Ryan McLean : Slightly Unconventional

Working Out How To Succeed Without Fitting The Bill

I had a meeting with a mortgage broker yesterday to apply for a loan for a property I KNOW we can afford and I KNOW that the banks will give us approval for. I was excited to meet Bob the Broker because he sounded really nice on the phone. Our appointment was at 2:30pm but by 2:45 there was no sign of him and he hadn’t even called to say he was running late. So I called him, and he only just remembered who I was. He even said to me “I almost forgot about you completely”.

Turns out he wasn’t coming to the meeting and he pretty much blew me off. Through this experience I have come to realise that I don’t fit the bill when it comes to mortgage brokers. I believe a mortgage broker’s target customer is someone with a large wage and a large deposit who simply wants to buy their family home. Not a 21 year old on a part time sales assistant wage wanting to find any possible way that what I want to do can be done.

I originally went with a mortgage broker because I had heard so many advantages of using them. You pay them nothing, they do all the work and find the best loan for you…that is if you fit the bill. Now don’t hear me wrong, I am not hating on mortgage brokers. My days of hating on people are over (thanks Casey), but I am just saying you have to be a certain type of person to use a mortgage broker (well from my experience you do). I am sure there are mortgage brokers who are different but it is hard to find someone who will bend over backwards to find you a loan because they believe in your future potential and the money you can make them if they do develop a good relationship with you.

So after a few bad experiences with mortgage brokers I have discovered that I don’t fit their bill, so I am looking for loans myself. I am going to approach banks and lenders myself and try to find someone who will trust in me and my deal enough to offer me financing. I think mortgage brokers would be awesome, as long as they think like you. The problem is it is hard enough finding one person who thinks like me, let alone one person who is a mortgage broker who thinks like me.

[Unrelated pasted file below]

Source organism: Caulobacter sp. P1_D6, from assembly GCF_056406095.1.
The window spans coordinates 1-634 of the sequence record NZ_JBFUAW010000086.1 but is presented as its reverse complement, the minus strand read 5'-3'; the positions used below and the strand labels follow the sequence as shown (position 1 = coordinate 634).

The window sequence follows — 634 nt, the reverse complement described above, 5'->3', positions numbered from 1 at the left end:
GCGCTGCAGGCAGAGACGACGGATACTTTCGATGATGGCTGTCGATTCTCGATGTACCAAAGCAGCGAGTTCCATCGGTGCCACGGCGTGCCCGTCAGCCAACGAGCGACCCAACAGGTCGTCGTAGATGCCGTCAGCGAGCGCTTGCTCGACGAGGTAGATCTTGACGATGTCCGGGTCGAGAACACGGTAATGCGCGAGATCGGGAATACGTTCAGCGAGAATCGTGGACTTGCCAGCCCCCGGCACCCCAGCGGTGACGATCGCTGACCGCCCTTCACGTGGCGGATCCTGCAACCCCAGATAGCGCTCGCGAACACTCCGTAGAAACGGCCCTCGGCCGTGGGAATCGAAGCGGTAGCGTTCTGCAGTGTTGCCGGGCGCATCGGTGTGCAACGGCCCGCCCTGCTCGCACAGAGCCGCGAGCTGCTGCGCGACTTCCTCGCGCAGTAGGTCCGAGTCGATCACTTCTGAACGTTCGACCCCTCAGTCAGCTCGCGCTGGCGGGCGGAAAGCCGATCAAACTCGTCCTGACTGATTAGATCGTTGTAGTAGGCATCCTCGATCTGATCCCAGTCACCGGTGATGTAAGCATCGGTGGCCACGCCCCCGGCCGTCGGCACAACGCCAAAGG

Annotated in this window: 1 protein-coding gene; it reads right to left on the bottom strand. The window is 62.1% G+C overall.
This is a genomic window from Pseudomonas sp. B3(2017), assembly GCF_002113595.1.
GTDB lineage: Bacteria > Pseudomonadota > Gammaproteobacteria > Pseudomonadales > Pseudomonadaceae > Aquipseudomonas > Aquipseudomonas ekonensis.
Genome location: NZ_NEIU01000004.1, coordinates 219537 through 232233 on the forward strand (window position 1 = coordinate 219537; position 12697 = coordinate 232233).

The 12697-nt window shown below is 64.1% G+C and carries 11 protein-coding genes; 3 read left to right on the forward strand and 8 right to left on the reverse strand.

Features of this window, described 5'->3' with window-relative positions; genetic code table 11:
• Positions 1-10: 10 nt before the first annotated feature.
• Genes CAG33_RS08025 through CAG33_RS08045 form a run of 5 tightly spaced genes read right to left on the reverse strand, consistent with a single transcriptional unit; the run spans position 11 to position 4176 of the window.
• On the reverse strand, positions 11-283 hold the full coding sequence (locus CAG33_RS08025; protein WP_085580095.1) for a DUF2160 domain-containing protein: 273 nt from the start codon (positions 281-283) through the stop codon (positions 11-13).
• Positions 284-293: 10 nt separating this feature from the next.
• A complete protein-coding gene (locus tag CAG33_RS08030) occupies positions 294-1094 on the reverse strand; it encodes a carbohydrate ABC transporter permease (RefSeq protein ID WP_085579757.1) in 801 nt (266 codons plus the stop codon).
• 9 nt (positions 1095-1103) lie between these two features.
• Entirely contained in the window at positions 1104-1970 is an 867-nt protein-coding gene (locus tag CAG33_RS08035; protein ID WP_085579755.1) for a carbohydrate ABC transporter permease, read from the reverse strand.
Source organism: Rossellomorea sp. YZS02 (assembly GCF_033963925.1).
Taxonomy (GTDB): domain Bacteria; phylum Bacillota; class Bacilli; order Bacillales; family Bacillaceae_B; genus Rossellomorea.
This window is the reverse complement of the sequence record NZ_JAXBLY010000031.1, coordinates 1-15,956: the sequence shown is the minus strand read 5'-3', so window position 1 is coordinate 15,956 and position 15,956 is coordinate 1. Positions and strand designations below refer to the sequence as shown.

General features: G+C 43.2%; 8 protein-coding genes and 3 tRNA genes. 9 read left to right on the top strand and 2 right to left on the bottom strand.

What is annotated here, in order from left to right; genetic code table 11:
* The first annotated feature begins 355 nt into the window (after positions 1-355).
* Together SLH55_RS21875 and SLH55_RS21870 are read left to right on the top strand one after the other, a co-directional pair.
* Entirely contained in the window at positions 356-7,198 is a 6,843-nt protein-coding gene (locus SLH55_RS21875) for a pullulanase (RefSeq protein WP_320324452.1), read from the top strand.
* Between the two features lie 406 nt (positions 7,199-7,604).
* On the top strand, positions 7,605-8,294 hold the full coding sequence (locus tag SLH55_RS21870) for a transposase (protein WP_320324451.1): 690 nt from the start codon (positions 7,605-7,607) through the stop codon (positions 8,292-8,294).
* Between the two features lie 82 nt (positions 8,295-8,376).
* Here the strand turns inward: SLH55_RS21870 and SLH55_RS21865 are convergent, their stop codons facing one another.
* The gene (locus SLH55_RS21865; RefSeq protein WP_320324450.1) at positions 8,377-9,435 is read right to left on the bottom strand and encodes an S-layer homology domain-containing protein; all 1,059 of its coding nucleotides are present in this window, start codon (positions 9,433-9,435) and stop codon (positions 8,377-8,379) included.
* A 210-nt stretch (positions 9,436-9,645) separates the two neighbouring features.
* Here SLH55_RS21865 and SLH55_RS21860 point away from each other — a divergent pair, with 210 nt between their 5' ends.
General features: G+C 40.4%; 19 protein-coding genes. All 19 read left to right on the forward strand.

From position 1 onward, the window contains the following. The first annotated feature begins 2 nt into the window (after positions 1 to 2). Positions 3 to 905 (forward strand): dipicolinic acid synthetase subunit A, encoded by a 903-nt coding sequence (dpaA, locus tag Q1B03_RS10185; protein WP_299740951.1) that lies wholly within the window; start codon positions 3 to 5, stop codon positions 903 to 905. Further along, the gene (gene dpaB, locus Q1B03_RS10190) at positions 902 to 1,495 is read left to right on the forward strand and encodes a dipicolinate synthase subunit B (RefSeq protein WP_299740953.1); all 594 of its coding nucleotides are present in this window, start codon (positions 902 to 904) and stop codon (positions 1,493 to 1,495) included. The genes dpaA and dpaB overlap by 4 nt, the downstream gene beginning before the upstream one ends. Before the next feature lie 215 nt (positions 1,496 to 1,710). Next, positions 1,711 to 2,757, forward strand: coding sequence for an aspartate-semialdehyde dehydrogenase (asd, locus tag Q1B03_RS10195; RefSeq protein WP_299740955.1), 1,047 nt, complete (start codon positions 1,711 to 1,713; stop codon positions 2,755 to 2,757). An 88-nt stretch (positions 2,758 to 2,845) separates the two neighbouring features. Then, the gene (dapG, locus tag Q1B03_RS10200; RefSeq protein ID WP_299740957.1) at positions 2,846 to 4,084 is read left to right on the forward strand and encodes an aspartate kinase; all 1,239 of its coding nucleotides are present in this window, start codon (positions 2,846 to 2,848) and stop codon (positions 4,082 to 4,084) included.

It is interesting to watch my wife’s face when I get turned down again and again and again. I imagine it to look like a parent who doesn’t know if their child is going to throw a tantram or just calm down. She doesn’t know if I am emotionally shattered, or if I am ok. Generally it is a bit of both. I am starting to develop a thick skin to people telling me no. I still get my hopes up and hope for the best (when sometimes maybe I shouldn’t) but when I am let down generally I can deal with it quite well, I just keep moving forward.

It is an interesting journey trying to work out how to succeed when you don’t quite fit the bill. Most of what I want to achieve is different from the way everyone else does it. But that is what makes my life so exciting. I love that I have to fight to succeed, I love that I have to push every boundary of what people believe because I know I can achieve what I want. It makes life hard, but it makes life exciting and ultimately no one wants a boring life.

2 responses to “Working Out How To Succeed Without Fitting The Bill”

  1. Hermann says:

    The benefits you’ve heard of using a broker only apply to good brokers!

    It’s best to find a Broker recommended by investors you know, or is an investor themself.

  2. casey says:

    you’re welcome 🙂

    i guess this is a sad reminder of the fact that there are very few people out there who will give good advice for free.

    mortgage brokers typically try to come across like “the guy who just wants to help you out” at the start, but at the end of the day they are just the same as any other salesperson – selling a product, adding nominal value by their experience, and working on commission – and if you don’t “fit the bill” these people will generally ignore you.

    the cool thing about your story ryan is that you realised you weren’t going to get help from this source, and went out and added the value (i.e. research) to yourself.

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